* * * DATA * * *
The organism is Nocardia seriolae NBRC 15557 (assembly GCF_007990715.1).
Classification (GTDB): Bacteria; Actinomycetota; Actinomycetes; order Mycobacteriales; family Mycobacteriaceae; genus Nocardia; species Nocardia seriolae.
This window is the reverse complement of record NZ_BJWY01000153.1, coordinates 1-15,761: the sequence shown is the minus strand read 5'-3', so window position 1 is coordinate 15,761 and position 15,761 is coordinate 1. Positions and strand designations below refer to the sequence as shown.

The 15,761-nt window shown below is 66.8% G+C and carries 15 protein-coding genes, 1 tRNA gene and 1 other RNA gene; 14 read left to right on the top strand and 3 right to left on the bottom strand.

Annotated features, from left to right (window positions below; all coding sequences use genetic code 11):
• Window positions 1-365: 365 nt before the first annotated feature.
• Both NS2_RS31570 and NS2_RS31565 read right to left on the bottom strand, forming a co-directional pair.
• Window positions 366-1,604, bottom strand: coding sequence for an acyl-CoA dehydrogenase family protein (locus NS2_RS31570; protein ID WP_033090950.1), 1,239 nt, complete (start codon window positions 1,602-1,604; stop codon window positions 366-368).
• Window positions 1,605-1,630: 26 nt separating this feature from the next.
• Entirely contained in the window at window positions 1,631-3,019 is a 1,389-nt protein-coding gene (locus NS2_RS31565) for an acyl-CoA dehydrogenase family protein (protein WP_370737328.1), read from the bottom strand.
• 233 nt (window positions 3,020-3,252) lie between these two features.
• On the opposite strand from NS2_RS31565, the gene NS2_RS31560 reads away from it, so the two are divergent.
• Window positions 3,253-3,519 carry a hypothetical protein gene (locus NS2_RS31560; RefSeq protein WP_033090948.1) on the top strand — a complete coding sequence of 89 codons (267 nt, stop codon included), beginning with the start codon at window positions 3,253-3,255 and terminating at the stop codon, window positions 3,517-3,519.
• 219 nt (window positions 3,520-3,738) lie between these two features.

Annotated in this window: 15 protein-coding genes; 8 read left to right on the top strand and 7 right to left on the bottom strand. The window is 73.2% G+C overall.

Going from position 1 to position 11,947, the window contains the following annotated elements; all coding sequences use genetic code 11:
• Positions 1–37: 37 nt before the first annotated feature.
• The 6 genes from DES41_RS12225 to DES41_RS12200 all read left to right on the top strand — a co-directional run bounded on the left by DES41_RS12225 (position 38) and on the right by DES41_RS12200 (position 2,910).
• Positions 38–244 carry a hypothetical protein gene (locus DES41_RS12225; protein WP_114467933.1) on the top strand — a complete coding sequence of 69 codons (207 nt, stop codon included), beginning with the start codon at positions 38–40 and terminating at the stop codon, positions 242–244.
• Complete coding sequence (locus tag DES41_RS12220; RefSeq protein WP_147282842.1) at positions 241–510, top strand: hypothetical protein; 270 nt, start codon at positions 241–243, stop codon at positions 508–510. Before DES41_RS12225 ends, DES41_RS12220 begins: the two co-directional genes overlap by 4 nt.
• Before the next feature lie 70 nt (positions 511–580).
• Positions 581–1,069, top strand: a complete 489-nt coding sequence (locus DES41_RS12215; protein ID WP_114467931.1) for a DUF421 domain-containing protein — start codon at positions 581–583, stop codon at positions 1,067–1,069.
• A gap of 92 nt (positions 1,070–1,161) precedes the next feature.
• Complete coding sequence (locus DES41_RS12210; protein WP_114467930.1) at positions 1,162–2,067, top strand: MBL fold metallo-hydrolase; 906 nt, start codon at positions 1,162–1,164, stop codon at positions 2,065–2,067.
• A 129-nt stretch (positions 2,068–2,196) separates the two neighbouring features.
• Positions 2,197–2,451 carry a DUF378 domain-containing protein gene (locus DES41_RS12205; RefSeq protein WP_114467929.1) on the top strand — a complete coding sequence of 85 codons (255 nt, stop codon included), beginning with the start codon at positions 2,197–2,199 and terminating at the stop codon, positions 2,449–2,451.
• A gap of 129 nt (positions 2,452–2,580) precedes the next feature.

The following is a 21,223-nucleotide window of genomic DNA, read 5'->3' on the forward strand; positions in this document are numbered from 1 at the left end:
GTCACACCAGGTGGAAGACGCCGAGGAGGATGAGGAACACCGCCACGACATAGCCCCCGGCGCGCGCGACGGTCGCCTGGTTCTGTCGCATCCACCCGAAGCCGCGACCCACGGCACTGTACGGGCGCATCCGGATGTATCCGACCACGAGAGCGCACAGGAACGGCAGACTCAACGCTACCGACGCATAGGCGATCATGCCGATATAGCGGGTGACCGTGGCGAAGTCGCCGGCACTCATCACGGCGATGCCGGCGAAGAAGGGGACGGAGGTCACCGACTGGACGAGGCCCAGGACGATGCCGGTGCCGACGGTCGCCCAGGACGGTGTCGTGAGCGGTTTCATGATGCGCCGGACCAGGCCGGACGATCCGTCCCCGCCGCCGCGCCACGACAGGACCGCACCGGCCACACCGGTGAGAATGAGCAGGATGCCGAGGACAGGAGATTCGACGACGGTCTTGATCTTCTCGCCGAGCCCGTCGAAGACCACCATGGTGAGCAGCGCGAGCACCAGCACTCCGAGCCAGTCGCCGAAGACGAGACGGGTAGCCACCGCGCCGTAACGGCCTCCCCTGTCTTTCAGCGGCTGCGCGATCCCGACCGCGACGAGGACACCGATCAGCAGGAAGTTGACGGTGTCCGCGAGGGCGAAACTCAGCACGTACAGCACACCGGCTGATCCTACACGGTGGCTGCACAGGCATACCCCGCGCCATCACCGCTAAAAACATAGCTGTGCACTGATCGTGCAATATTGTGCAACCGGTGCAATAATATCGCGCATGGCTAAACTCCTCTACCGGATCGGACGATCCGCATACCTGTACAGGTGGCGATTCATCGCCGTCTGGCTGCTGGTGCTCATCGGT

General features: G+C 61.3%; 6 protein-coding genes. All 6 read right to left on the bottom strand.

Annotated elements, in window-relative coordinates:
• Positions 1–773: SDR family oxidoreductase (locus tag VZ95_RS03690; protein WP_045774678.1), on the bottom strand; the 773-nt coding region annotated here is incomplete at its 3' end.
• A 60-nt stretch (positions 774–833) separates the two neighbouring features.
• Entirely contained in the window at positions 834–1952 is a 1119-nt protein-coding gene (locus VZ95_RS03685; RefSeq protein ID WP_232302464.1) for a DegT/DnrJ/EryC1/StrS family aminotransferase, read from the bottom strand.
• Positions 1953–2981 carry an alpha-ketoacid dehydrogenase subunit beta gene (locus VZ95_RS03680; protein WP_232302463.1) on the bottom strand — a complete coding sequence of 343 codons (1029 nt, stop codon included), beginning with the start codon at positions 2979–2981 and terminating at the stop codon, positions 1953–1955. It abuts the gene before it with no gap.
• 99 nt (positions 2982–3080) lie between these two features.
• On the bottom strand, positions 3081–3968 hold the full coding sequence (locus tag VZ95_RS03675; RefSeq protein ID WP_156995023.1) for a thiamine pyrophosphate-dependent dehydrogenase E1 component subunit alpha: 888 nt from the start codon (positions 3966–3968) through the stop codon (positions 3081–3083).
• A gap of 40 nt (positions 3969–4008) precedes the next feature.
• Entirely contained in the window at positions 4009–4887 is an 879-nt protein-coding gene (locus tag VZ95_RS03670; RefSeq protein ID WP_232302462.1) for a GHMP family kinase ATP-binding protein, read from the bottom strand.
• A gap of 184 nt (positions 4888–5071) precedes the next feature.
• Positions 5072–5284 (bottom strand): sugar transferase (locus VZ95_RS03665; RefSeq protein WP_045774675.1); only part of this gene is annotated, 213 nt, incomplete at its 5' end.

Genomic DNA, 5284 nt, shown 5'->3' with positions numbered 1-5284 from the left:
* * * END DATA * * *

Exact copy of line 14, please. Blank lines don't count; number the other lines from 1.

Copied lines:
• 219 nt (window positions 3,520-3,738) lie between these two features.